Now that we have a very effective Latin translation in Google translate, it occurs to me that we can also use this to read a great deal of patristic Greek. For as we all know, the Greek fathers were all translated into Latin at the renaissance and after, and were nearly always printed with parallel Latin translation, right the way down to the 19th century.
The obvious example of this is Migne’s Patrologia Graeca, our standard reference collection of texts. It’s never been worth transcribing the Latin side. But maybe now it is, just as a reading aid for those of us without fluent Greek?
This isn’t a new situation, in a way. Indeed the reason why all these Latin translations even exist at all, is that knowledge of Greek was always rarer than fluency in Latin. The translations are not always reliable; but something is better than nothing.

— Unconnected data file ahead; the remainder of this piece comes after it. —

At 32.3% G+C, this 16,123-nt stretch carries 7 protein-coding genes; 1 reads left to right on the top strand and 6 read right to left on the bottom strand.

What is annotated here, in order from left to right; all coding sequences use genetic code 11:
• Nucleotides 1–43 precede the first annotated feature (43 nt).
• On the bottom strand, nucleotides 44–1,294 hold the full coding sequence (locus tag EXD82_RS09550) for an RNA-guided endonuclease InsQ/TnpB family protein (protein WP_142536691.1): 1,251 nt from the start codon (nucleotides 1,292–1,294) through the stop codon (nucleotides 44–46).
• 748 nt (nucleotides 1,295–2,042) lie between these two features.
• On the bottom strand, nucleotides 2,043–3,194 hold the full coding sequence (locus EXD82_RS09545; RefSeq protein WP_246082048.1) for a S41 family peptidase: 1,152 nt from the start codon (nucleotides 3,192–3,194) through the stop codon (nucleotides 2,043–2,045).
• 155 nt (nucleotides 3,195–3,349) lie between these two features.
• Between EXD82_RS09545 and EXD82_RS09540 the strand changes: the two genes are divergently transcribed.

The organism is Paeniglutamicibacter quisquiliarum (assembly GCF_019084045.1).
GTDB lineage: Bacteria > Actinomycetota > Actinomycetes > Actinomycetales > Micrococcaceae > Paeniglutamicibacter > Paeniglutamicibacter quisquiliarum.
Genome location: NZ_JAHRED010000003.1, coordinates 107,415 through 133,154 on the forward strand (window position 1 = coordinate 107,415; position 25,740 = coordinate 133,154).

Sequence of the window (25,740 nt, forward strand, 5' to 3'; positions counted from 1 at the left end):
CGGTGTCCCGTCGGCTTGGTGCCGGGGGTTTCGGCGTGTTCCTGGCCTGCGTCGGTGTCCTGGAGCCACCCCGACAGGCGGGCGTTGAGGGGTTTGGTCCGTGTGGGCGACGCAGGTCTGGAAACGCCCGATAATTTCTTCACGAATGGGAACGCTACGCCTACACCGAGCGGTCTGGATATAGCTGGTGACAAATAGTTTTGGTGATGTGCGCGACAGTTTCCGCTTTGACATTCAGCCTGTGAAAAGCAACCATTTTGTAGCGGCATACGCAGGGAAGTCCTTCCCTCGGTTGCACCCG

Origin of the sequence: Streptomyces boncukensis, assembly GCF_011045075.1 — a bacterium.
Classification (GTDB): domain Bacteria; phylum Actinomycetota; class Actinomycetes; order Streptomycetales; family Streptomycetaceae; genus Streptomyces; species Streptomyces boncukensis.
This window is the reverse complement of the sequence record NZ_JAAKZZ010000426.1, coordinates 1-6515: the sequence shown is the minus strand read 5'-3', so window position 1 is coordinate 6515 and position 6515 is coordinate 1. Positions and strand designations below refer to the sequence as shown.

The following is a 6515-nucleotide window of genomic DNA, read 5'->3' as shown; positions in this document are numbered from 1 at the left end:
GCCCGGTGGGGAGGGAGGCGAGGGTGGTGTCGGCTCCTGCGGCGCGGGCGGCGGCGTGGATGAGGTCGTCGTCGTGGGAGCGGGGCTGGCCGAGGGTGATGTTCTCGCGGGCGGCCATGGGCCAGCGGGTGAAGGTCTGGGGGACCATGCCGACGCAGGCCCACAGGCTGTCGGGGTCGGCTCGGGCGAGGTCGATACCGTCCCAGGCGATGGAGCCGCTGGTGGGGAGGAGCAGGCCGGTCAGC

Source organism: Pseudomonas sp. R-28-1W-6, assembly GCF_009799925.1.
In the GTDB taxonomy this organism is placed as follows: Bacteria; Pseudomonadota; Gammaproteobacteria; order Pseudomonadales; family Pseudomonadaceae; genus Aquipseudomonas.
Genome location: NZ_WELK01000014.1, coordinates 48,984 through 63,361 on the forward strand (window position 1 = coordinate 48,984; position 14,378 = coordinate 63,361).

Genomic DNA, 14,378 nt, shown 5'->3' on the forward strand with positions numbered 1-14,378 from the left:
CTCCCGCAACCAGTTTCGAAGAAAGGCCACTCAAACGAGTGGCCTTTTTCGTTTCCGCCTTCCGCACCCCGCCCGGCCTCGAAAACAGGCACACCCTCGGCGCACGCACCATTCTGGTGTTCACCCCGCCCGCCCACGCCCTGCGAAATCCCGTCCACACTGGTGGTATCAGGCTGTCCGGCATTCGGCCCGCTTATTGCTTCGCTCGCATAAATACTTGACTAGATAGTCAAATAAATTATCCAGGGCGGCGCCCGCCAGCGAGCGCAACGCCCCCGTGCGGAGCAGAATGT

On the other hand it won’t be all that easy to OCR the Latin of Migne…
The low quality of Migne’s printing is something that we have all struggled with.
But there are workarounds. The last time that I needed to OCR the Latin of Migne, I went and found the edition that he was reprinting on Google Books. This, needless to say, was far better printed, and created many fewer errors in Finereader 15.
So it is possible, and it’s worth bearing in mind if we need to work with a large patristic text for which no modern translation exists. Spend some time creating an electronic text of the Latin translation, and push it through Google Translate!
Update (5 Aug 2023): Note that it is actually possible to copy the OCR’d text from Google books itself, for both the Greek and Latin sides in the PG. Go to the page in question. Hit the cut-and-paste icon so it goes dark grey, then drag a rectangle over the area that you want to copy the text from. As you release the mouse, a dialogue will pop up, and the text is in the top box. It looks as if its monotonic for Greek. The results are quite respectable.